"While future studies could help establish the ideal volume and frequency for each treatment, we believe that these findings serve as a reasonable benchmark for clinical recommendations," Jacobs said. "Safely ingesting any amount of these liquids prior to battery removal is better than doing nothing."

"Button batteries are commonly found in households, and they should always be stored in a secured container, out of reach of children," said Jatana. "Parents and caregivers should check all electronic products in the home and make certain that the battery is enclosed in a compartment that requires a tool to open and periodically check to ensure it stays secure over time."
-end-
In addition to his CHOP position, Jacobs is also on the faculty of the Perelman School of Medicine at the University of Pennsylvania. Jatana serves as an Associate Professor of Otolaryngology-Head and Neck Surgery at The Ohio State University College of Medicine. Both Jacobs and Jatana serve in leadership positions within the National Button Battery Task Force, affiliated with the American Academy of Pediatrics and American Broncho-Esophagological Association.

Funding support for this research came from the Children's Hospital of Philadelphia's Frontier Program Grant.

Anfang et al, "pH-neutralizing esophageal irrigations as a novel mitigation strategy for button battery injury," The Laryngoscope, online June 11, 2018.

About Children's Hospital of Philadelphia: Children's Hospital of Philadelphia was founded in 1855 as the nation's first pediatric hospital. Through its long-standing commitment to providing exceptional patient care, training new generations of pediatric healthcare professionals, and pioneering major research initiatives, Children's Hospital has fostered many discoveries that have benefited children worldwide. Its pediatric research program is among the largest in the country. In addition, its unique family-centered care and public service programs have brought the 546-bed hospital recognition as a leading advocate for children and adolescents. For more information, visit http://www.chop.edu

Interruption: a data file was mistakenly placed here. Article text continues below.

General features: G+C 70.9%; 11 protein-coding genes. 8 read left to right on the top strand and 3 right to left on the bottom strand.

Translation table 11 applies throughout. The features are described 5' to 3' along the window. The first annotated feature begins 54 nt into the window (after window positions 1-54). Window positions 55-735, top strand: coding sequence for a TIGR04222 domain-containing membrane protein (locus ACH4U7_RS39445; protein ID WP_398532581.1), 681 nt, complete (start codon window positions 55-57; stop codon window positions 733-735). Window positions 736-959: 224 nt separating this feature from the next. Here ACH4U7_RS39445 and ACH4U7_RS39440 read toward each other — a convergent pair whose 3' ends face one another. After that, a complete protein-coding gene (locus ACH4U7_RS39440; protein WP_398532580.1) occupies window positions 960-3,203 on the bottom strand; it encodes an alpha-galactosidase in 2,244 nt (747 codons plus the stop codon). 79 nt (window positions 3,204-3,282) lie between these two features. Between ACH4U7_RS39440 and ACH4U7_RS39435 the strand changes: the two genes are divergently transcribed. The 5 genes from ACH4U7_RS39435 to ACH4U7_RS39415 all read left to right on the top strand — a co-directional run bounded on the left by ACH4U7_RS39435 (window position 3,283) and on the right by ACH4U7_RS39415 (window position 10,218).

About Nationwide Children's Hospital: Named to the Top 10 Honor Roll on U.S. News & World Report's 2017-18 list of "America's Best Children's Hospitals," Nationwide Children's Hospital is one of America's largest not-for-profit freestanding pediatric healthcare systems providing wellness, preventive, diagnostic, treatment and rehabilitative care for infants, children and adolescents, as well as adult patients with congenital disease. Nationwide Children's has a staff of nearly 13,000 providing state-of-the-art pediatric care during more than 1.4 million patient visits annually. As home to the Department of Pediatrics of The Ohio State University College of Medicine, Nationwide Children's physicians train the next generation of pediatricians and pediatric specialists. The Research Institute at Nationwide Children's Hospital is one of the Top 10 National Institutes of Health-funded freestanding pediatric research facilities. More information is available at NationwideChildrens.org.

Children's Hospital of Philadelphia

Related Children Articles:

Children living in countryside outperform children living in metropolitan area in motor skills
Residential density is related to children's motor skills, engagement in outdoor play and organised sports. that Finnish children living in the countryside spent more time outdoors and had better motor skills than their age peers in the metropolitan area.
Hispanic and black children more likely to miss school due to eczema than white children